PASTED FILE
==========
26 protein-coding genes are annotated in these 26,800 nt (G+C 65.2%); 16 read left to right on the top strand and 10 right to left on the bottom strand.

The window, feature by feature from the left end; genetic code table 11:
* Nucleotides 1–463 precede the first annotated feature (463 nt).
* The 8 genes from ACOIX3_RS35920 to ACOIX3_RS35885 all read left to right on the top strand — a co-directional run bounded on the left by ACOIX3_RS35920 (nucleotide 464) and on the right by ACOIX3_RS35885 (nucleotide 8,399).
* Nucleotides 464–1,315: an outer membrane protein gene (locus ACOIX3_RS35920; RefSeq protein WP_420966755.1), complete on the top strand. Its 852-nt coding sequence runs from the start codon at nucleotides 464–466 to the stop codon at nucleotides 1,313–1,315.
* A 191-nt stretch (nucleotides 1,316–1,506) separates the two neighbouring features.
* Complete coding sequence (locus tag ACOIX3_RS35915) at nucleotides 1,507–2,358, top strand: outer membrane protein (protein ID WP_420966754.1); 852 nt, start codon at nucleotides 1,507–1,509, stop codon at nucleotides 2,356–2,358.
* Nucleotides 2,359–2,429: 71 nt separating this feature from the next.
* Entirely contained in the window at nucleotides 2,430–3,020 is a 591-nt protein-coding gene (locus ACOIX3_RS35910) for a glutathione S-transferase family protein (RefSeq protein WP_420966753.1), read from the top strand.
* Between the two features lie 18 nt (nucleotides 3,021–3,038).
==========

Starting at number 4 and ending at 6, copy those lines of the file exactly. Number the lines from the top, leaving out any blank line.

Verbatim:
* The 8 genes from ACOIX3_RS35920 to ACOIX3_RS35885 all read left to right on the top strand — a co-directional run bounded on the left by ACOIX3_RS35920 (nucleotide 464) and on the right by ACOIX3_RS35885 (nucleotide 8,399).
* Nucleotides 464–1,315: an outer membrane protein gene (locus ACOIX3_RS35920; RefSeq protein WP_420966755.1), complete on the top strand. Its 852-nt coding sequence runs from the start codon at nucleotides 464–466 to the stop codon at nucleotides 1,313–1,315.
* A 191-nt stretch (nucleotides 1,316–1,506) separates the two neighbouring features.